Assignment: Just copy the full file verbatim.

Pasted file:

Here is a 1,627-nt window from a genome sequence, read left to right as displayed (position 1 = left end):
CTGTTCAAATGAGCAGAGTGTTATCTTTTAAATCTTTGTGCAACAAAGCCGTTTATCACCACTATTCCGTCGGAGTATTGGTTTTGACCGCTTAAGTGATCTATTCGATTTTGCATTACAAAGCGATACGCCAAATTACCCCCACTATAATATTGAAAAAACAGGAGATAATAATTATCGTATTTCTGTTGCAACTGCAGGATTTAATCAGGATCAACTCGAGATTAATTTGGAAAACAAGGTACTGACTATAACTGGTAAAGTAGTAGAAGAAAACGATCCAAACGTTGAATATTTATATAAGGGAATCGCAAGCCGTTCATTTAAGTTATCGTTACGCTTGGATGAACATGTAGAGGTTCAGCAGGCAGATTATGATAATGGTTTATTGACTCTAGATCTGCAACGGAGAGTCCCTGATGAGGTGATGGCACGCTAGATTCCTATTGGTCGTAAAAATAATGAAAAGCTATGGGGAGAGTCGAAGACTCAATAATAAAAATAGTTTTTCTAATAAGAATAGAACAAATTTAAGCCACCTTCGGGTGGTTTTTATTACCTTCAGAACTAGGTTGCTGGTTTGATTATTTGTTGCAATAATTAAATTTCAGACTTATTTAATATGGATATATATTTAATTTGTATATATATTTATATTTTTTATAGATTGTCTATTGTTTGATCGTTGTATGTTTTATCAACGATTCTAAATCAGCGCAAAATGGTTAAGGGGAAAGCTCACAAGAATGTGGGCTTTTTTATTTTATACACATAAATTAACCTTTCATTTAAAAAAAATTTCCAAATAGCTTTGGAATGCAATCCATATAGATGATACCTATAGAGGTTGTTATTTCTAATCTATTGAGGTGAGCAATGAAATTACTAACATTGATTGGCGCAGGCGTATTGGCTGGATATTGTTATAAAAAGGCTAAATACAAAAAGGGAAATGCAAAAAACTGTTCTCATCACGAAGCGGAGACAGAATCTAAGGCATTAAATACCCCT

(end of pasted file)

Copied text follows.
Here is a 1,627-nt window from a genome sequence, read left to right as displayed (position 1 = left end):
CTGTTCAAATGAGCAGAGTGTTATCTTTTAAATCTTTGTGCAACAAAGCCGTTTATCACCACTATTCCGTCGGAGTATTGGTTTTGACCGCTTAAGTGATCTATTCGATTTTGCATTACAAAGCGATACGCCAAATTACCCCCACTATAATATTGAAAAAACAGGAGATAATAATTATCGTATTTCTGTTGCAACTGCAGGATTTAATCAGGATCAACTCGAGATTAATTTGGAAAACAAGGTACTGACTATAACTGGTAAAGTAGTAGAAGAAAACGATCCAAACGTTGAATATTTATATAAGGGAATCGCAAGCCGTTCATTTAAGTTATCGTTACGCTTGGATGAACATGTAGAGGTTCAGCAGGCAGATTATGATAATGGTTTATTGACTCTAGATCTGCAACGGAGAGTCCCTGATGAGGTGATGGCACGCTAGATTCCTATTGGTCGTAAAAATAATGAAAAGCTATGGGGAGAGTCGAAGACTCAATAATAAAAATAGTTTTTCTAATAAGAATAGAACAAATTTAAGCCACCTTCGGGTGGTTTTTATTACCTTCAGAACTAGGTTGCTGGTTTGATTATTTGTTGCAATAATTAAATTTCAGACTTATTTAATATGGATATATATTTAATTTGTATATATATTTATATTTTTTATAGATTGTCTATTGTTTGATCGTTGTATGTTTTATCAACGATTCTAAATCAGCGCAAAATGGTTAAGGGGAAAGCTCACAAGAATGTGGGCTTTTTTATTTTATACACATAAATTAACCTTTCATTTAAAAAAAATTTCCAAATAGCTTTGGAATGCAATCCATATAGATGATACCTATAGAGGTTGTTATTTCTAATCTATTGAGGTGAGCAATGAAATTACTAACATTGATTGGCGCAGGCGTATTGGCTGGATATTGTTATAAAAAGGCTAAATACAAAAAGGGAAATGCAAAAAACTGTTCTCATCACGAAGCGGAGACAGAATCTAAGGCATTAAATACCCCT